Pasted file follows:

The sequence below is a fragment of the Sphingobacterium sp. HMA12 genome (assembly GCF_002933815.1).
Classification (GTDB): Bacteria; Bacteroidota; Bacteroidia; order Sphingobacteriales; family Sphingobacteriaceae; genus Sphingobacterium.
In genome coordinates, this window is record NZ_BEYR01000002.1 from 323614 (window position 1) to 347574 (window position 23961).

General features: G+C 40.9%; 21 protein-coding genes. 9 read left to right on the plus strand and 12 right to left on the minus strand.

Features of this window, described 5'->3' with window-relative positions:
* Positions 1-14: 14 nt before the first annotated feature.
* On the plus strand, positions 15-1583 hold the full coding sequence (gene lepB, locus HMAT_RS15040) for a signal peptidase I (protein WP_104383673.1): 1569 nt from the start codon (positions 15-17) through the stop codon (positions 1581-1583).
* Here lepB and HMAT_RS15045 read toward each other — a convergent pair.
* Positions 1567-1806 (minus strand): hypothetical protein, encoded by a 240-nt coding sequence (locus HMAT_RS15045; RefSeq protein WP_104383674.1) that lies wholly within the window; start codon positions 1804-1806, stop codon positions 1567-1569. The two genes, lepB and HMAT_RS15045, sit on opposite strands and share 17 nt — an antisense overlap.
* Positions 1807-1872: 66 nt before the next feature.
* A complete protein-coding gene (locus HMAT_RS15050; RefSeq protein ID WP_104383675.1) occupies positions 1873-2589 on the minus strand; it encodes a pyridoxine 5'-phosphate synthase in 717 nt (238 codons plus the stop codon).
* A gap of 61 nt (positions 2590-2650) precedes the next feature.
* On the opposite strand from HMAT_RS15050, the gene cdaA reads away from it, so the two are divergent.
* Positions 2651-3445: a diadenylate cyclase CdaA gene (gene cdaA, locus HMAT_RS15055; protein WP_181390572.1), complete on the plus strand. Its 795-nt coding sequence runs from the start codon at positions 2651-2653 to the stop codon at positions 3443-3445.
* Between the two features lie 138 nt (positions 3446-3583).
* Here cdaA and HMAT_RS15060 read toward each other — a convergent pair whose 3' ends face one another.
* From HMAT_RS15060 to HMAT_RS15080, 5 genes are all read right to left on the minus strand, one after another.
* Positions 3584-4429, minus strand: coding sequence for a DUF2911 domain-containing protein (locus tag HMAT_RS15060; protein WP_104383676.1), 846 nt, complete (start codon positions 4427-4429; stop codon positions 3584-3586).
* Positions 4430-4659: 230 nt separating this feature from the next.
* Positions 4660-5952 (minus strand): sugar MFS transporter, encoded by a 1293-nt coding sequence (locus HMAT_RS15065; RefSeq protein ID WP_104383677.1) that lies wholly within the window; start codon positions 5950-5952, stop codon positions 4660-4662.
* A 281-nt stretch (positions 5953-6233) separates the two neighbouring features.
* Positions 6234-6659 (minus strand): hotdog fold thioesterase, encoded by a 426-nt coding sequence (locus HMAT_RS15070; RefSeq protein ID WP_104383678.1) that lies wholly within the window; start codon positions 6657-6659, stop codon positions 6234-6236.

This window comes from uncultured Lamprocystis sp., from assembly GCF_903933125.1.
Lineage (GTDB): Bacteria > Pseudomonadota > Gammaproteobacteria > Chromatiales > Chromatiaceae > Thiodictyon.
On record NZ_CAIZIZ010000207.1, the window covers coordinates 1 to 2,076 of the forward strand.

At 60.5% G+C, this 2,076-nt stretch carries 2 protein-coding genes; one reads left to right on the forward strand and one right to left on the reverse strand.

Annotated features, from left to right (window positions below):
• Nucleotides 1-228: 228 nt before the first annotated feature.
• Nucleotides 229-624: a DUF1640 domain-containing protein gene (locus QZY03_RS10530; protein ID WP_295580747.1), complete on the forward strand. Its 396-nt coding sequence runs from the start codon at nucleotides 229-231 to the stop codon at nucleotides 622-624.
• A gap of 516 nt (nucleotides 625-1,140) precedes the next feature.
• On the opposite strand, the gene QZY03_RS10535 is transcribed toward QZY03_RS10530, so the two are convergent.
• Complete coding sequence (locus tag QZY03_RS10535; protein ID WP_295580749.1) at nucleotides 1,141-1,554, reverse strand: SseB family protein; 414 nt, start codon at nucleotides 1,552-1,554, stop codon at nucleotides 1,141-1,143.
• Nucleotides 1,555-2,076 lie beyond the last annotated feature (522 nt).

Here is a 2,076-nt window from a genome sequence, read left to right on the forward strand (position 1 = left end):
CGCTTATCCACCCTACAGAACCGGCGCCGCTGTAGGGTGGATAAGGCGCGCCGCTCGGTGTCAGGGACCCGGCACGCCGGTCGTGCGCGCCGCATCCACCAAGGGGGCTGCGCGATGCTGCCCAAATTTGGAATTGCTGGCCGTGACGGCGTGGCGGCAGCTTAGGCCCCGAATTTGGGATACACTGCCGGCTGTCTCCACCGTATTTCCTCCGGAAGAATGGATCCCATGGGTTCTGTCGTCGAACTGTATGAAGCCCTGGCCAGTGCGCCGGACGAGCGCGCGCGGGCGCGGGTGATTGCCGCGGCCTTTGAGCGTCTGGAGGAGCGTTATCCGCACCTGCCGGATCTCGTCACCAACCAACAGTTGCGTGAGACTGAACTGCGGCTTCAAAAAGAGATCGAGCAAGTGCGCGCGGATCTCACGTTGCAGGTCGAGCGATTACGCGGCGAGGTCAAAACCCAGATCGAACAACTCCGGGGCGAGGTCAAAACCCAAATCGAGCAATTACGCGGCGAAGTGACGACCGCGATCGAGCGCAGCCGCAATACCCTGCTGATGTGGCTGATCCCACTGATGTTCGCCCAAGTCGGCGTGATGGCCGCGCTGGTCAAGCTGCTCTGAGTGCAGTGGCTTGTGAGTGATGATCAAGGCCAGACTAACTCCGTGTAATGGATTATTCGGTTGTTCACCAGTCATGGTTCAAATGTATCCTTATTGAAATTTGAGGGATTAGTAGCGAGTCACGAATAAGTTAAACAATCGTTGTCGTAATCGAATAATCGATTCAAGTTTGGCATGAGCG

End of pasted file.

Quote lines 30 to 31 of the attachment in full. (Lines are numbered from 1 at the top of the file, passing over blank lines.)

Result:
• A gap of 516 nt (nucleotides 625-1,140) precedes the next feature.
• On the opposite strand, the gene QZY03_RS10535 is transcribed toward QZY03_RS10530, so the two are convergent.